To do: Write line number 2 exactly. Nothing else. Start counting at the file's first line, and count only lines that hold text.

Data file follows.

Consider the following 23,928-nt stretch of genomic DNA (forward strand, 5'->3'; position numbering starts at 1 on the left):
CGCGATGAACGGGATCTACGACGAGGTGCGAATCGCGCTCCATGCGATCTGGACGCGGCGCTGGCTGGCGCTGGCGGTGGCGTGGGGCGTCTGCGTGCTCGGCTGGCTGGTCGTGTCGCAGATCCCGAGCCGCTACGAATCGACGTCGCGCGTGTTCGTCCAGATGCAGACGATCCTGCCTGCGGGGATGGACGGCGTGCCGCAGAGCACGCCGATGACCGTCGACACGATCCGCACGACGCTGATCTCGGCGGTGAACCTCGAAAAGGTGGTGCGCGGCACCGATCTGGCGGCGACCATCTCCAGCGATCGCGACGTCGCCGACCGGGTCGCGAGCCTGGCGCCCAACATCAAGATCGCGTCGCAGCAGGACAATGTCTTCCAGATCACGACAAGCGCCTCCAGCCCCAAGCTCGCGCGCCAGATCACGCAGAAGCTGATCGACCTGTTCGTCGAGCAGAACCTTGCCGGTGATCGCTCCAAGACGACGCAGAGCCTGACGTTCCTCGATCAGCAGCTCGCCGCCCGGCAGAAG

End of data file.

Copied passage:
CGCGATGAACGGGATCTACGACGAGGTGCGAATCGCGCTCCATGCGATCTGGACGCGGCGCTGGCTGGCGCTGGCGGTGGCGTGGGGCGTCTGCGTGCTCGGCTGGCTGGTCGTGTCGCAGATCCCGAGCCGCTACGAATCGACGTCGCGCGTGTTCGTCCAGATGCAGACGATCCTGCCTGCGGGGATGGACGGCGTGCCGCAGAGCACGCCGATGACCGTCGACACGATCCGCACGACGCTGATCTCGGCGGTGAACCTCGAAAAGGTGGTGCGCGGCACCGATCTGGCGGCGACCATCTCCAGCGATCGCGACGTCGCCGACCGGGTCGCGAGCCTGGCGCCCAACATCAAGATCGCGTCGCAGCAGGACAATGTCTTCCAGATCACGACAAGCGCCTCCAGCCCCAAGCTCGCGCGCCAGATCACGCAGAAGCTGATCGACCTGTTCGTCGAGCAGAACCTTGCCGGTGATCGCTCCAAGACGACGCAGAGCCTGACGTTCCTCGATCAGCAGCTCGCCGCCCGGCAGAAG